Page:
Mark Haworth and Amanda Walters were given a fine of £175 an £250 respectively plus were ordered to pay £460 in costs each plus a £15 ‘victim surcharge’ each.
Manchester Evening News coverage

Monday, December 6, 2010

The end of day one

So by the end of day one, the nine defendants pleading guilty, unable to bear the cost of a trial, were sentenced at 1pm today. The court heard how the protest had been a ‘response to a flawed planning process’ and the ‘democratic process being thwarted’. The judge handed out fines of on average £300 each before opening for the prosecution.
Ali Garrigan, from Manchester Plane Stupid, said “Today the defendants have taken responsibility for the protest, been accountable for their actions and will pay their fines. 

Meanwhile, Manchester City Council refuses to take responsibility for the emissions from the airport by excluding them from its Climate Change Action Plan and the aviation industry gets a free ride by paying no tax on its fuel.”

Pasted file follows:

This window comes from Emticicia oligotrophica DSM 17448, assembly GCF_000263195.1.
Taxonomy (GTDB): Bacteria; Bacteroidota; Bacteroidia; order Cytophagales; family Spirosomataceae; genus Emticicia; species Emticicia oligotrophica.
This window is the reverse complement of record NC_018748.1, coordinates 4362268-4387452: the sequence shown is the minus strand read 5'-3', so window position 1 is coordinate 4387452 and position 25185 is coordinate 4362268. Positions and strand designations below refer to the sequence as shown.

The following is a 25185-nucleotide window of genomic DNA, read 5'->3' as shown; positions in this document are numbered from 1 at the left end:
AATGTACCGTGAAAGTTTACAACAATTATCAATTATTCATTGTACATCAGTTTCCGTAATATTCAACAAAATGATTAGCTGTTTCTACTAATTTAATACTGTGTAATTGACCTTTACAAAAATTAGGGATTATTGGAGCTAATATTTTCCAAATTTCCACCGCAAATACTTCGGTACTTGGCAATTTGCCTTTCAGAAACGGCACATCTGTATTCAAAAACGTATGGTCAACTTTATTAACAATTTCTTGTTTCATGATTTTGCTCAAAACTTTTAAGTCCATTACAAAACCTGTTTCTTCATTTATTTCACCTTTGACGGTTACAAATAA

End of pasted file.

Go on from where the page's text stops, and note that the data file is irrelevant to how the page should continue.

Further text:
The trial continues tomorrow and is set to be an interesting day. Amanda Walters and Mark Haworth, the two defendants pleading not guilty, will be asked to tell the court what effects the expansion of the airport will have both locally, such as on the residents at Hasty Lane, as well as internationally in terms of CO2 emissions and climate change.

Local councillor Martin Eakins will also be speaking to highlight the local democratic deficit and resident Pete Johnson from Hasty Lane will talk about the threat to local homes.